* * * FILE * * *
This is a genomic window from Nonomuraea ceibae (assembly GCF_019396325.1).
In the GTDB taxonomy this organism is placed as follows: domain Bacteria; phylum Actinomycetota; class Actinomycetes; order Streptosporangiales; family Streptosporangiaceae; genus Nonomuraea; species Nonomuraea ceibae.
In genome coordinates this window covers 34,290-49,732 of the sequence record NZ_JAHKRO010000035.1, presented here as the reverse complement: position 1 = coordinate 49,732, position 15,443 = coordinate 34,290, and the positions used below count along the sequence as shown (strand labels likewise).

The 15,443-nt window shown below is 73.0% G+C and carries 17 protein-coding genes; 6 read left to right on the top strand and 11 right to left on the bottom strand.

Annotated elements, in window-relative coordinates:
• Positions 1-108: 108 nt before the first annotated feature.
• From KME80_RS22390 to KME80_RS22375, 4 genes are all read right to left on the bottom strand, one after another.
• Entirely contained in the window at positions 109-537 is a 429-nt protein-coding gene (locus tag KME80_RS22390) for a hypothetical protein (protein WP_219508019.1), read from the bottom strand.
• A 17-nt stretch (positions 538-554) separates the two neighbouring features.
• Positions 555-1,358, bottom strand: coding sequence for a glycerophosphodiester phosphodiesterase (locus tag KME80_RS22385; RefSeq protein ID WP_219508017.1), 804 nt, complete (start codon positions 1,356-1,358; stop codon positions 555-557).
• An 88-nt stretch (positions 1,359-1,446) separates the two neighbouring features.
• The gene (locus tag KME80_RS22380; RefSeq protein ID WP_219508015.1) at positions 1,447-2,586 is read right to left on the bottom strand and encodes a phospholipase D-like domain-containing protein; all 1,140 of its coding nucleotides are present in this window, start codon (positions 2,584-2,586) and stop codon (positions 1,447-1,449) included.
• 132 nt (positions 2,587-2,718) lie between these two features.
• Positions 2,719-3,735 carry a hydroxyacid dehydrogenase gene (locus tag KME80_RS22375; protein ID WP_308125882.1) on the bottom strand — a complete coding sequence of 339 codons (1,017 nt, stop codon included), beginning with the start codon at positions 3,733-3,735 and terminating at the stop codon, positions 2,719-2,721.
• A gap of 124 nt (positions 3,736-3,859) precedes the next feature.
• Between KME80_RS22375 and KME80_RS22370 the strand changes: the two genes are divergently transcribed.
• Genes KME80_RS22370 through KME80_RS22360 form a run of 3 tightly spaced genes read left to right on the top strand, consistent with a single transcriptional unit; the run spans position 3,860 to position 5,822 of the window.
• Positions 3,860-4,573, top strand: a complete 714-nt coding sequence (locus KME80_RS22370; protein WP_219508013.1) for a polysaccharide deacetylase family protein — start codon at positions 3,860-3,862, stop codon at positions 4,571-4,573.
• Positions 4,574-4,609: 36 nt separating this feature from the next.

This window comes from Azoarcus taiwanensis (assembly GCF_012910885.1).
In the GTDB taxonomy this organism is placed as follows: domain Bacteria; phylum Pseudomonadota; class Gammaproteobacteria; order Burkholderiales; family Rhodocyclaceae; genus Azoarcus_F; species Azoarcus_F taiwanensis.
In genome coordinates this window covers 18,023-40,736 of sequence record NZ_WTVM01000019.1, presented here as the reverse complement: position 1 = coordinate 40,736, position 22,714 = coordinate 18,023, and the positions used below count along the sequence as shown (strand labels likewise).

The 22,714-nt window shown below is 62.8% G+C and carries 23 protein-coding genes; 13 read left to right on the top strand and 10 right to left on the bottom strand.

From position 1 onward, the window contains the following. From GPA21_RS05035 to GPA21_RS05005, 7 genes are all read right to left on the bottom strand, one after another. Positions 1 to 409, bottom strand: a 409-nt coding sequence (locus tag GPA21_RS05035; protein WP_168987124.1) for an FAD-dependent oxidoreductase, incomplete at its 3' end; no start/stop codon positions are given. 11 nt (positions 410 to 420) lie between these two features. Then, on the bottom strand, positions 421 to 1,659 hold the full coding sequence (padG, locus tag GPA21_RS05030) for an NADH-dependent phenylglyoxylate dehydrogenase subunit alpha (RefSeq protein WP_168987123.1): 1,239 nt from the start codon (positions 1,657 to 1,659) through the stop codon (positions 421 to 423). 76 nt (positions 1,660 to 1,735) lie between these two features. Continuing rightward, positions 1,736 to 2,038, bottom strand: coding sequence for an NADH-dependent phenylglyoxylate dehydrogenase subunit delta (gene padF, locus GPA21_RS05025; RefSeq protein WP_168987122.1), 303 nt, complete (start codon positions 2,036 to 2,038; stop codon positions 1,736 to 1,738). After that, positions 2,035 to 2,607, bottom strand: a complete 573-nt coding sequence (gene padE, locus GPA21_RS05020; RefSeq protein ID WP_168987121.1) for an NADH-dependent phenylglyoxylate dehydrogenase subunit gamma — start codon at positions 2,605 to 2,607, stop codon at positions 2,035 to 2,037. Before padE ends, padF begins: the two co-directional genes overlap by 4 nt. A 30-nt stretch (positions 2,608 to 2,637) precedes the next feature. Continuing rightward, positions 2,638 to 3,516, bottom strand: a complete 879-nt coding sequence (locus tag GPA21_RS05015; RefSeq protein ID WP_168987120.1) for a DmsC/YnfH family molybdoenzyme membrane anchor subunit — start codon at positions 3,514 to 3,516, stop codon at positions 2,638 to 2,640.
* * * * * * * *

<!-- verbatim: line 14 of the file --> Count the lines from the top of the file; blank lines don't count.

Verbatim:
• Positions 2,719-3,735 carry a hydroxyacid dehydrogenase gene (locus tag KME80_RS22375; protein ID WP_308125882.1) on the bottom strand — a complete coding sequence of 339 codons (1,017 nt, stop codon included), beginning with the start codon at positions 3,733-3,735 and terminating at the stop codon, positions 2,719-2,721.